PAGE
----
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Re: refined Fly loose dogbone glued in =>very quiet
« Reply #4 on: May 23, 2018, 03:06:54 PM »
Thx for you input. I'll try it. I won't get any leverage, it's just too tight.

@ParkerPlayer:
I think that is case. It's secured to the cavity walls. I don't think it got under the dogbone since it was already sitting in there. It wasn't enough glue to lift up the dogbone. Maybe I'm lucky with a hot needle going all around the cavity, if not I'll heat the dogbone (at least the small part will reach a high temperature easily compared to the rest.

I also thought about cooling it down with a contact wart kit that works by just pressing it on.
Thing is again, the glue...looked at the data sheet and it works even better at up to -40°C (same in °F)

What is worse for piezo? Heat (120°C=248°F) or cold way below -40°C (/°F)

Re: refined Fly loose dogbone glued in =>very quiet

Offline ParkerPlayer

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Re: refined Fly loose dogbone glued in =>very quiet
« Reply #5 on: May 23, 2018, 04:55:41 PM »
I think your best chance of getting the dog bone out without damaging the piezo would be to heat the dog-bone directly as hot as possible for very short periods of time.  This will minimize the heat transfer to other parts.
Billy may have some ideas on how best to do this.  Billy ?
'95 Fly Deluxe, Majik Blue, Hard Tail
'96 Fly Classic, Transparent Red 
'98 Fly Classic, Transparent Red
'99 Fly Supreme, Honey
'09 Fly Artist, Custom Hard Tail

Re: refined Fly loose dogbone glued in =>very quiet

Offline Mr303

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Re: refined Fly loose dogbone glued in =>very quiet
« Reply #6 on: May 23, 2018, 05:10:45 PM »
I was just reading this and.....


The manufacturers recommended method to soften and remove superglue (cyanoacrylate) is to use acetone (sparingly).

I’ve only used heat for Loctite type glues not SG.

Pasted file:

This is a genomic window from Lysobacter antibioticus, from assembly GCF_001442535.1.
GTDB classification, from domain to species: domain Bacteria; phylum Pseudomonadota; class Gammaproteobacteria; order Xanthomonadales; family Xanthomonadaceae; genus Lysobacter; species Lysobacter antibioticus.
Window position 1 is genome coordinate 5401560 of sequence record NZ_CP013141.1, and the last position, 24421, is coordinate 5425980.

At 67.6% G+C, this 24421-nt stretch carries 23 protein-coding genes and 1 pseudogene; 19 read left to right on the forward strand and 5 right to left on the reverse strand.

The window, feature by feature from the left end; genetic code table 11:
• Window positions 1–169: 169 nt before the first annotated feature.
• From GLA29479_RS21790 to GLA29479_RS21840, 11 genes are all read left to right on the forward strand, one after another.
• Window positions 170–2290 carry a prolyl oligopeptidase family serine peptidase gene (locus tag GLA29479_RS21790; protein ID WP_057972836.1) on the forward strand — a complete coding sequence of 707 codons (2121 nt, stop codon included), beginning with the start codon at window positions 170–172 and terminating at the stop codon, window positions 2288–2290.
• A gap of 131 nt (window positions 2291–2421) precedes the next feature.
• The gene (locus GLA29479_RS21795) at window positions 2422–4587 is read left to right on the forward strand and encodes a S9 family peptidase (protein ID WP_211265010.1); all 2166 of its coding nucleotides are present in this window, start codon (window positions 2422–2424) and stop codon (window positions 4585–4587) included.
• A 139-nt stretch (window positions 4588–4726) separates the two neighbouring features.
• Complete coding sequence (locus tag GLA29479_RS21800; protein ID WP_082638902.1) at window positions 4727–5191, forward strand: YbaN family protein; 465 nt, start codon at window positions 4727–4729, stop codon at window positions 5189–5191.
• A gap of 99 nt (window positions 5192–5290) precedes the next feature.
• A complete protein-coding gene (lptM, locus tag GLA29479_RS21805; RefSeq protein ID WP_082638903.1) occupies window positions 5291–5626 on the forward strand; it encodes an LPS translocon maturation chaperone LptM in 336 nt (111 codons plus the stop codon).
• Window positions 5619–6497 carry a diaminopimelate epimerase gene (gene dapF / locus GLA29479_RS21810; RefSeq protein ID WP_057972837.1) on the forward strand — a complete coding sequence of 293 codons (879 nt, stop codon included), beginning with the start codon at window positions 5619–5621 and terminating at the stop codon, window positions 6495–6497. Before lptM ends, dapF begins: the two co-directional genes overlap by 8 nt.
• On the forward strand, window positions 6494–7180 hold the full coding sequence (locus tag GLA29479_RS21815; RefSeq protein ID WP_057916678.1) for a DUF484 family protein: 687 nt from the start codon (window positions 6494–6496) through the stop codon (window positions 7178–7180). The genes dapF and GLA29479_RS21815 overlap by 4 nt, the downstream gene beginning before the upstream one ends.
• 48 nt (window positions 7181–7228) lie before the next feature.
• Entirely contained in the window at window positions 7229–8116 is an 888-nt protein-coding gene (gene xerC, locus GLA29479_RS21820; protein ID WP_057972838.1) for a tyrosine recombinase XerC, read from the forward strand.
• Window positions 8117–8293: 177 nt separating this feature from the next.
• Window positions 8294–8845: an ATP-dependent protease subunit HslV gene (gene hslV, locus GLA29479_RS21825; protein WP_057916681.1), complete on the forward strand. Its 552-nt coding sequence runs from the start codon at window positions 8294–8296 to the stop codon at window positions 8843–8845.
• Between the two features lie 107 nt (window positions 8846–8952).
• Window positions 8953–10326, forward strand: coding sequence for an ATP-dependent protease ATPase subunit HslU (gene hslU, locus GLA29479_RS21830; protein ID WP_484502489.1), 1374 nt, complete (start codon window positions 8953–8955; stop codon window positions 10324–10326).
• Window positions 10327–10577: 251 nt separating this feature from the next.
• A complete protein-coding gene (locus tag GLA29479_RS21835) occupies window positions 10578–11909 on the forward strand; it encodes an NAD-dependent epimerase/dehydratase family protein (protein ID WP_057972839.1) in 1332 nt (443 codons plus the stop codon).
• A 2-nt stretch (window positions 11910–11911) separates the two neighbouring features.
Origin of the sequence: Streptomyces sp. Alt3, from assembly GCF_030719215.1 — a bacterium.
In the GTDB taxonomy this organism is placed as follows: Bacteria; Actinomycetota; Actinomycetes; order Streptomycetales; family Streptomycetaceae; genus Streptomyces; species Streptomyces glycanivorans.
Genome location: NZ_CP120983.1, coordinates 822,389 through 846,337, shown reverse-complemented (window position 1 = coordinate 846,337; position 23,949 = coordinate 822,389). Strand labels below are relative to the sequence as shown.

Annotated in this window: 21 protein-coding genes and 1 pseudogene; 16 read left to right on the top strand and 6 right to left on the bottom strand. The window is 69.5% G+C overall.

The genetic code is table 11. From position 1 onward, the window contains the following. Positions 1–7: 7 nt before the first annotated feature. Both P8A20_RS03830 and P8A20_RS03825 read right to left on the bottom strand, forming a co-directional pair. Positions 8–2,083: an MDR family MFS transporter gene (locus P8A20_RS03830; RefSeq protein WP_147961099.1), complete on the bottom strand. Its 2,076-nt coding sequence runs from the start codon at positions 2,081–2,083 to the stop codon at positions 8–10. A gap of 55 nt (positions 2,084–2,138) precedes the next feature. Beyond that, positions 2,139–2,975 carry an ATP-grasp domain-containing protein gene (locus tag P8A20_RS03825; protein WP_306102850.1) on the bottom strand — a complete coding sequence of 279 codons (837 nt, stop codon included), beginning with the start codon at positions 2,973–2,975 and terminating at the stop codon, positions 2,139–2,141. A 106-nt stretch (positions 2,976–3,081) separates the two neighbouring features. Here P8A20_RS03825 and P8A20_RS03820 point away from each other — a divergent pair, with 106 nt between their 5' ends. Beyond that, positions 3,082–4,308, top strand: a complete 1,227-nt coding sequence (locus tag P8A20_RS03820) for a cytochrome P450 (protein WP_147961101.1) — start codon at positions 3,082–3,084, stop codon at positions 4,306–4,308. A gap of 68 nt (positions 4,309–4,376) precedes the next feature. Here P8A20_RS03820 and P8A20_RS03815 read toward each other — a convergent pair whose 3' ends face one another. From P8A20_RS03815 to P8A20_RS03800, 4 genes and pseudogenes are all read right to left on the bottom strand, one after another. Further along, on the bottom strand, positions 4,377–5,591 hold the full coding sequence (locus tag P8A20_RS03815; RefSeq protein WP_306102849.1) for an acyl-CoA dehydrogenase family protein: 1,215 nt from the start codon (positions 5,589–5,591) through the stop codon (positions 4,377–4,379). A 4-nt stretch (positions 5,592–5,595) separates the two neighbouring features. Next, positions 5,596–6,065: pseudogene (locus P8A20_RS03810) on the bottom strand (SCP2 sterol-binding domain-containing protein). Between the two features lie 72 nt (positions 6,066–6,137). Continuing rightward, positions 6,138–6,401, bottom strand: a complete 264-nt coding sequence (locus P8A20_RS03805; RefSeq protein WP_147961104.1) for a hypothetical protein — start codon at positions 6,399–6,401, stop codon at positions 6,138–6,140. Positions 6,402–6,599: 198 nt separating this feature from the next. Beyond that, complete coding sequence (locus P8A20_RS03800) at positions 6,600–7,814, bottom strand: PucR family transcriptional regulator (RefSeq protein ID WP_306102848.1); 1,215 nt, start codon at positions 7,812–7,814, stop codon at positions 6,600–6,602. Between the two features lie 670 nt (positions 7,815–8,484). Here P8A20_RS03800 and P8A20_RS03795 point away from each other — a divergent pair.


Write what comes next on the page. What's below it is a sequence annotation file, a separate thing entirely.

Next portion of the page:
In a former career I serviced self contained breathing apparatus for fire departments and there are 10-14 different adhesives used in the servicing of the high and low pressure valves.
Acetone was recommended to remove most (cyano,blue,yellow) heat was for red and orange, and black Loctite could not be removed period. If black Loctite got on anything it didn’t come off once it cured.


Sometimes “Goof-Off” works too.

If you freeze it sometimes it will shatter with a focused blow.

I’ve found cutting or scraping to yield unsatisfactory results with damage.

That’s my 2 cents worth.

'94 Fly hard tail
'97 Fly Deluxe
'08 PM20 Pro 3x3 headstock
PDF 105
PDF 70 modded
and a few others that are boat anchors.
‘43 Epi Blackstone
Godin 5th ave p90

Re: refined Fly loose dogbone glued in =>very quiet

Offline That_is_a_Knoife

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Re: refined Fly loose dogbone glued in =>very quiet
« Reply #7 on: May 24, 2018, 07:54:25 AM »
Thank you for your input.
I called Henkel (loctite company) and asked specifically about that used CA-Glue (Loctite 406)
Best bet they say is heat like I've seen it in the data sheet. I know that Loctite is usually an equivalent for their threat locking products, but that's one of their many CA-Glues also sold under the Loctite name)

It can withstand very low temperature and still has elasticity left (one of my reasons for choosing it for the fretslots of other guitars to make small wood movements possible.) So it won't break like glass like other CA-glues.

I'll focus on heat first. I'll try it on the weekend. I'll be back. :-X

Re: refined Fly loose dogbone glued in =>very quiet

Offline billy

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Re: refined Fly loose dogbone glued in =>very quiet
« Reply #8 on: May 24, 2018, 10:18:02 AM »
Sorry to hear about your problem.  I suspect the cause of your low output is that the glue is holding the dog bone to the sides of the cavity in which the dog bone sits.  This means the string force cannot push the dog bone against the piezo element which relies on force to do it's job.  There may be a small amount of glue bridging the gap between the piezo and dog bone, that would explain why you do get some output.   I don't have the answer to how best to remove it (though Swifty's idea sounds wise.)  When you do reinstall the dog bone, you might consider not using glue.  Also, you may need to clean the glue off of the piezo in order to get solid contact.

good luck.

IMHO, this is right on the money, except I would add a little glue to hold it in place afterwards.  The loctite 406 is appropriate- its a cyanoacrylate ("superglue"), don't confuse it with their thread locking products.

Piezos need pressure to work properly- less pressure means less sound.  Worst case, it will even buzz. 

I have no direct experience with the dog bone style of saddles, but its likely that someone here may have a spare if they swapped their dogbones out for a different style.  Changing it isn't too hard, though you'll have to remove the bridge to solder the connections.  Each saddle has a signal and a ground connection, and dogbone era does this directly under the bridge.  The parker site has a retrofit guide for graphtech saddles under support, and there's some old posts here about swapping saddles too.

I do have some deep experience with cyanoacrylate glues, we used them quite a bit in a previous job.  The way they usually fail is due to their relatively poor sheer strength.